March 20, 1931.
Operation of still in barn increased fire hazard.
1. The evidence is conclusive that the operation of a still and the storing of alcohol in the ordinary barn increased the fire hazard as to such structure.
Whether landlord had such knowledge of operation as to avoid policy was for jury.
2. Whether such operation and storing by the tenant was within the control of the insured, the landlord, within the meaning of the policy, so as to void the insurance, was for the jury.AFTER REARGUMENT. April 24, 1931.
Case remanded for new trial on single fact issue.
3. Cause remanded for new trial on single issue whether operation of still and storage of alcohol by tenant were within control of landlord so as to avoid the policy. [Reporter]
Action in the district court for Dakota county to recover on two policies of insurance aggregating $3,000 covering certain buildings on plaintiff's farm. Plaintiff recovered a verdict of $3,210, the face value of the policies and interest, and defendant appealed from an order, Schultz, J. denying its alternative motion for judgment or a new trial. Reversed and new trial granted. Upon reargument cause remanded with direction that new trial granted be limited to the single fact issue whether the increased risk created by the operation by the tenant of a still in one of the barns was within plaintiff landlord's control.
D.L. Grannis, for appellant.
Albert Schaller and Kueffner Marks, for respondent.
Plaintiff had a verdict in a suit upon two fire insurance policies issued by defendant covering two barns, shed, and silos on his farm which were damaged or destroyed in a fire occurring on the evening of December 17, 1928. A motion for judgment non obstante or a new trial was denied, and defendant appeals.
Of the two barns destroyed the smaller was the westerly, in which the fire started. The evidence is conclusive that at the time of the fire distillation of alcohol was carried on in the smaller barn. A great number of neighboring farmers called to help extinguish the fire testified to seeing stoves on the floor of the barn with coal fires burning, a 12-burner gasolene stove with tubing attached, 50 to 75 barrels of mash, tanks and pressure tanks containing fermenting corn, a great many jugs, the corks of which, as the heat became intense, popped out and the contents burned with a flame characteristic of burning alcohol. The testimony is uncontradicted that the sons of the tenant living on the farm, at four o'clock in the morning of the next day, procured a truck owner to come there and with their aid haul away three loads of the material which evidenced the illicit business, such as the remnants of the jugs, barrels, stoves, and tanks, dumping them at two different places quite distant from the farm. No effort was made to clear up the debris in the large barn. One of the defenses pleaded was a violation of this provision of the policy:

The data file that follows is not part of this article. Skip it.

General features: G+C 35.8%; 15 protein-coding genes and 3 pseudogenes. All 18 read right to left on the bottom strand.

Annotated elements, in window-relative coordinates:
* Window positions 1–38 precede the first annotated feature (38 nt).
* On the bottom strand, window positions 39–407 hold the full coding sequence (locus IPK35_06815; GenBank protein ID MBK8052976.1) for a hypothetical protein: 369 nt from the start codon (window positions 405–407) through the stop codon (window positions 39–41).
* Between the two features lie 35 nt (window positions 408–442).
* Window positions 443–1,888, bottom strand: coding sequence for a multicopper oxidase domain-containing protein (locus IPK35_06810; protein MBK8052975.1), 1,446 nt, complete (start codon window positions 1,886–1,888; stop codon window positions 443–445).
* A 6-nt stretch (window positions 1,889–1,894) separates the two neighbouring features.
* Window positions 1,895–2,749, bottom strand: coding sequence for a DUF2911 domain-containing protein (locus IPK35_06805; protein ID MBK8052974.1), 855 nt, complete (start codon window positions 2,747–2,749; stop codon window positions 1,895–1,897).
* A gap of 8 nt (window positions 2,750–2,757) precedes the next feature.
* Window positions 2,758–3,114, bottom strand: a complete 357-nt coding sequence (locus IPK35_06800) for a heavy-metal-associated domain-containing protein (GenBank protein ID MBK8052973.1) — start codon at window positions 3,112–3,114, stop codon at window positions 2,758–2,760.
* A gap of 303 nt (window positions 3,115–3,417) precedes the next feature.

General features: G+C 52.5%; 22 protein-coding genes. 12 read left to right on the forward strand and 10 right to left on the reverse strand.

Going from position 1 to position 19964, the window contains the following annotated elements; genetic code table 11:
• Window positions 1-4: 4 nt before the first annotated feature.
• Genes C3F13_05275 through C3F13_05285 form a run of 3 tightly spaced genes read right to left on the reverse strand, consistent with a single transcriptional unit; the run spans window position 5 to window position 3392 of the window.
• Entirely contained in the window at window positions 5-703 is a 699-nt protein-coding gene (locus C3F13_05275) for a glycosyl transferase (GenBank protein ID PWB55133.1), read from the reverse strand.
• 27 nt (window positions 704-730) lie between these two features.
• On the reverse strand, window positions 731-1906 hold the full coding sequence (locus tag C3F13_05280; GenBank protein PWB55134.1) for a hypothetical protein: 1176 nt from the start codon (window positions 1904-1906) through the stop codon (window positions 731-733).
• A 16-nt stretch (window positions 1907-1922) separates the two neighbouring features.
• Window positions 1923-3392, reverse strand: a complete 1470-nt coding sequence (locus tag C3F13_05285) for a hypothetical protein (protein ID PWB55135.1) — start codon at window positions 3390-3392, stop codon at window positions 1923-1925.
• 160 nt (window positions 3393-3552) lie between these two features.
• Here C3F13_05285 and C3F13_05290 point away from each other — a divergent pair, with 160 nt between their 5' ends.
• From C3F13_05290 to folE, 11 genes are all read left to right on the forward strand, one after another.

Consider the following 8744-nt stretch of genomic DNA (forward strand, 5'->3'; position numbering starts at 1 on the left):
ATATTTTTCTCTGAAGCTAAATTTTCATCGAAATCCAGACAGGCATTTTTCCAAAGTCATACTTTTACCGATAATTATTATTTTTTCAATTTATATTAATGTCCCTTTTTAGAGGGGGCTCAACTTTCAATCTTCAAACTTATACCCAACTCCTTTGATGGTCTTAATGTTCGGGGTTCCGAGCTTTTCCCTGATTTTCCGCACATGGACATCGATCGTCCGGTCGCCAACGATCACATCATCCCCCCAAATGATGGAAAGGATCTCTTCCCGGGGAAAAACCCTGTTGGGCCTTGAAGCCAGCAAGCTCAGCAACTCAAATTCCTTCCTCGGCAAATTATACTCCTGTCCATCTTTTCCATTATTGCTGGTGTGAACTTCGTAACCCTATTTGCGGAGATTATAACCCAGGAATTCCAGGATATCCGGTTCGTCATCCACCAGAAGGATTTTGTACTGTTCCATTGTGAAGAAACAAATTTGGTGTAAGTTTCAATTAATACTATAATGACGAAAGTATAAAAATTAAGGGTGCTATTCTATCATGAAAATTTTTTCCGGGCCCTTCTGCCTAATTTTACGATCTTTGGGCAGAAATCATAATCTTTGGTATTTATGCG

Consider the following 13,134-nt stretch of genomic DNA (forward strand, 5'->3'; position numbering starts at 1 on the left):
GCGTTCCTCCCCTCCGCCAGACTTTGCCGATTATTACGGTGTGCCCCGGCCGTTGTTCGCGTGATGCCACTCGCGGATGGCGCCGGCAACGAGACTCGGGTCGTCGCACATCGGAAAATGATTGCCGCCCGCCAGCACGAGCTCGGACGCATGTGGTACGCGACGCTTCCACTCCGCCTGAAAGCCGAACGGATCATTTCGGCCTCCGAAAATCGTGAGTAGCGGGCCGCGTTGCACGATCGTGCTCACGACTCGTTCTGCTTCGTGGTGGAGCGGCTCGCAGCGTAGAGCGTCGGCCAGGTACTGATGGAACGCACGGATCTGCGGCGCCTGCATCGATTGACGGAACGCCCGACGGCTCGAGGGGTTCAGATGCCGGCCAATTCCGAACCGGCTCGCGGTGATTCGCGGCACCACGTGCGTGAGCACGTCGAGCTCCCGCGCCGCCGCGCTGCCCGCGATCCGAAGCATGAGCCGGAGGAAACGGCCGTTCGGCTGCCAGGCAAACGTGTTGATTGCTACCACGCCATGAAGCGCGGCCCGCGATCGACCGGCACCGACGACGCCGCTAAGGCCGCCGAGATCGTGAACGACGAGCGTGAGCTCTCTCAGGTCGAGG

"And it is further agreed that if the risk be increased by any alteration of the building or other property, or by the erection of or occupation of neighboring buildings, or by any means whatever within the control of the assured, without the consent of this company, or if the assured has made any false representations respecting the value or consideration of the property, or his interest in it; then, and in every such case, the policy shall be void."
It is apparent that two questions are involved: (1) Was the risk increased by the installation and operation of the apparatus for distilling alcohol; (2) if increased, was it within the control of the plaintiff?
The first question was submitted to the jury as the only issue in the case, the charge being that if they found that the installation and operation of the distilling apparatus increased the fire risk it avoided the policy and entitled defendant to a verdict. Defendant contends that as a matter of law the risk was increased. Ordinarily the question is for a jury. But the evidence here is uncontradicted that an illicit distillery was carried on in the westerly barn. Placing and using coal and gasolene stoves for heating and boiling in the ordinary farm barn not equipped with brick chimneys nor built or arranged for the purpose of making it safe to keep or maintain fires therein so obviously increases fire hazard that a jury should not be allowed to find to the contrary. In and between barns, as found on the ordinary farm, are hay, cornstalks, straw, and other readily inflammable rubbish, and fires in any kind of stove or heating apparatus in proximity thereto must be regarded by every reasonable person as increasing the fire risk.
We are compelled to hold that the installation and operation of a still in a farm barn not located or constructed with a view safely to carry on such business exposes the premises insured to increased risk from fire. But although we conclude that the issue submitted to the jury and found in plaintiff's favor should have been resolved in favor of defendant by the trial court, defendant is not entitled to judgment notwithstanding the verdict, because we are of the opinion that there was error in ruling that the consequence of the tenant's increase of the fire risk under this policy must necessarily fall upon plaintiff, the landlord; and that brings us to the second question.